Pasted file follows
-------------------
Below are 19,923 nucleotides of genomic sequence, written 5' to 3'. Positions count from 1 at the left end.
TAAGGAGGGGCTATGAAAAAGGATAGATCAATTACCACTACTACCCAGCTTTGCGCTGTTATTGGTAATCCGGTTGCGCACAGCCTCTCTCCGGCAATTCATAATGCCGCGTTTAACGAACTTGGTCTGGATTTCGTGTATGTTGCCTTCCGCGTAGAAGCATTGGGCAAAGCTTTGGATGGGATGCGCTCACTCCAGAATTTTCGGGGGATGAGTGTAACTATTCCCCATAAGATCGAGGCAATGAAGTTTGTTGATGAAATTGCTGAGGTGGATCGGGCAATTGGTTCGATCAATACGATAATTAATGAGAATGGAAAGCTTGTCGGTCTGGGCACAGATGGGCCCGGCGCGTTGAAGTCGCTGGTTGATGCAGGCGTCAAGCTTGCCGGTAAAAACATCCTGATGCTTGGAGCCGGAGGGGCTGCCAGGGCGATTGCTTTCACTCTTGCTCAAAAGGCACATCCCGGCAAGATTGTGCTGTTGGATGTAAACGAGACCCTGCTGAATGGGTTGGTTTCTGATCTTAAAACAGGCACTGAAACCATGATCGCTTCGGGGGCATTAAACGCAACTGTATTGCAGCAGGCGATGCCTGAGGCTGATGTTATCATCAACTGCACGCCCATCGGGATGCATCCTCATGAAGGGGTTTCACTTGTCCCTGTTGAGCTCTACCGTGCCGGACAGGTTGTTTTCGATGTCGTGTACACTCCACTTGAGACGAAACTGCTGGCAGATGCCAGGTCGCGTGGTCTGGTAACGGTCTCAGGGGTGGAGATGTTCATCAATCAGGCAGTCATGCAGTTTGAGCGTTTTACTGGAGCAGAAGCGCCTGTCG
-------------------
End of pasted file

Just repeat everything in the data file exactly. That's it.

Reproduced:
Below are 19,923 nucleotides of genomic sequence, written 5' to 3'. Positions count from 1 at the left end.
TAAGGAGGGGCTATGAAAAAGGATAGATCAATTACCACTACTACCCAGCTTTGCGCTGTTATTGGTAATCCGGTTGCGCACAGCCTCTCTCCGGCAATTCATAATGCCGCGTTTAACGAACTTGGTCTGGATTTCGTGTATGTTGCCTTCCGCGTAGAAGCATTGGGCAAAGCTTTGGATGGGATGCGCTCACTCCAGAATTTTCGGGGGATGAGTGTAACTATTCCCCATAAGATCGAGGCAATGAAGTTTGTTGATGAAATTGCTGAGGTGGATCGGGCAATTGGTTCGATCAATACGATAATTAATGAGAATGGAAAGCTTGTCGGTCTGGGCACAGATGGGCCCGGCGCGTTGAAGTCGCTGGTTGATGCAGGCGTCAAGCTTGCCGGTAAAAACATCCTGATGCTTGGAGCCGGAGGGGCTGCCAGGGCGATTGCTTTCACTCTTGCTCAAAAGGCACATCCCGGCAAGATTGTGCTGTTGGATGTAAACGAGACCCTGCTGAATGGGTTGGTTTCTGATCTTAAAACAGGCACTGAAACCATGATCGCTTCGGGGGCATTAAACGCAACTGTATTGCAGCAGGCGATGCCTGAGGCTGATGTTATCATCAACTGCACGCCCATCGGGATGCATCCTCATGAAGGGGTTTCACTTGTCCCTGTTGAGCTCTACCGTGCCGGACAGGTTGTTTTCGATGTCGTGTACACTCCACTTGAGACGAAACTGCTGGCAGATGCCAGGTCGCGTGGTCTGGTAACGGTCTCAGGGGTGGAGATGTTCATCAATCAGGCAGTCATGCAGTTTGAGCGTTTTACTGGAGCAGAAGCGCCTGTCG